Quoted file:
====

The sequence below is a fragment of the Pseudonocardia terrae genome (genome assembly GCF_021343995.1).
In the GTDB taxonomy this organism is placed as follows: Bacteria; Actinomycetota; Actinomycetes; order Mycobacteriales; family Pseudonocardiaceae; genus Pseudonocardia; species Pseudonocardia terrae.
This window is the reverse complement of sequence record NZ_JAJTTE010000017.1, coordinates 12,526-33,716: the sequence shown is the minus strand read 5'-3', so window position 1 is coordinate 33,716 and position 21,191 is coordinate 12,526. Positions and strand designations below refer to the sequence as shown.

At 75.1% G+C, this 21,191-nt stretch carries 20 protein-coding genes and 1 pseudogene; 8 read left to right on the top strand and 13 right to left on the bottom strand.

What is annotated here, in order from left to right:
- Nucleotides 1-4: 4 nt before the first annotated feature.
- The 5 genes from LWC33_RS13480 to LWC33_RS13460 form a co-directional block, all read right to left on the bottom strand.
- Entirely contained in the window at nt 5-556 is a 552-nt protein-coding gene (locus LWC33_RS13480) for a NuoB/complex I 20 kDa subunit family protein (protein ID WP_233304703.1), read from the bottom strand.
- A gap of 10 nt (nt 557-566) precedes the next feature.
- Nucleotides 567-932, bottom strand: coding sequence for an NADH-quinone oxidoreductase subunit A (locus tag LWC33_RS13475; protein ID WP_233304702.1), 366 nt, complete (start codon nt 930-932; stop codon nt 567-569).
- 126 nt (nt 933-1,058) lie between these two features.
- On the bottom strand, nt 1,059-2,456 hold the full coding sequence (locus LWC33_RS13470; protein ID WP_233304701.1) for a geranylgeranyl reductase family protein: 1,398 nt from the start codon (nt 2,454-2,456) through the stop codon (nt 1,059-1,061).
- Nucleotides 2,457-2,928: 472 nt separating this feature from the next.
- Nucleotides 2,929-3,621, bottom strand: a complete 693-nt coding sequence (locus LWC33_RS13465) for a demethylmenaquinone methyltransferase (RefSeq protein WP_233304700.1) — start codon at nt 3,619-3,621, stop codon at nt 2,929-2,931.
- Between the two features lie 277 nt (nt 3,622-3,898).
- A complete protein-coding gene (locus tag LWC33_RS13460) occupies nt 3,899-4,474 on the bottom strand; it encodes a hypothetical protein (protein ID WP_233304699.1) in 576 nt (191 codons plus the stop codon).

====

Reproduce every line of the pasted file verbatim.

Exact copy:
The sequence below is a fragment of the Pseudonocardia terrae genome (genome assembly GCF_021343995.1).
In the GTDB taxonomy this organism is placed as follows: Bacteria; Actinomycetota; Actinomycetes; order Mycobacteriales; family Pseudonocardiaceae; genus Pseudonocardia; species Pseudonocardia terrae.
This window is the reverse complement of sequence record NZ_JAJTTE010000017.1, coordinates 12,526-33,716: the sequence shown is the minus strand read 5'-3', so window position 1 is coordinate 33,716 and position 21,191 is coordinate 12,526. Positions and strand designations below refer to the sequence as shown.

At 75.1% G+C, this 21,191-nt stretch carries 20 protein-coding genes and 1 pseudogene; 8 read left to right on the top strand and 13 right to left on the bottom strand.

What is annotated here, in order from left to right:
- Nucleotides 1-4: 4 nt before the first annotated feature.
- The 5 genes from LWC33_RS13480 to LWC33_RS13460 form a co-directional block, all read right to left on the bottom strand.
- Entirely contained in the window at nt 5-556 is a 552-nt protein-coding gene (locus LWC33_RS13480) for a NuoB/complex I 20 kDa subunit family protein (protein ID WP_233304703.1), read from the bottom strand.
- A gap of 10 nt (nt 557-566) precedes the next feature.
- Nucleotides 567-932, bottom strand: coding sequence for an NADH-quinone oxidoreductase subunit A (locus tag LWC33_RS13475; protein ID WP_233304702.1), 366 nt, complete (start codon nt 930-932; stop codon nt 567-569).
- 126 nt (nt 933-1,058) lie between these two features.
- On the bottom strand, nt 1,059-2,456 hold the full coding sequence (locus LWC33_RS13470; protein ID WP_233304701.1) for a geranylgeranyl reductase family protein: 1,398 nt from the start codon (nt 2,454-2,456) through the stop codon (nt 1,059-1,061).
- Nucleotides 2,457-2,928: 472 nt separating this feature from the next.
- Nucleotides 2,929-3,621, bottom strand: a complete 693-nt coding sequence (locus LWC33_RS13465) for a demethylmenaquinone methyltransferase (RefSeq protein WP_233304700.1) — start codon at nt 3,619-3,621, stop codon at nt 2,929-2,931.
- Between the two features lie 277 nt (nt 3,622-3,898).
- A complete protein-coding gene (locus tag LWC33_RS13460) occupies nt 3,899-4,474 on the bottom strand; it encodes a hypothetical protein (protein ID WP_233304699.1) in 576 nt (191 codons plus the stop codon).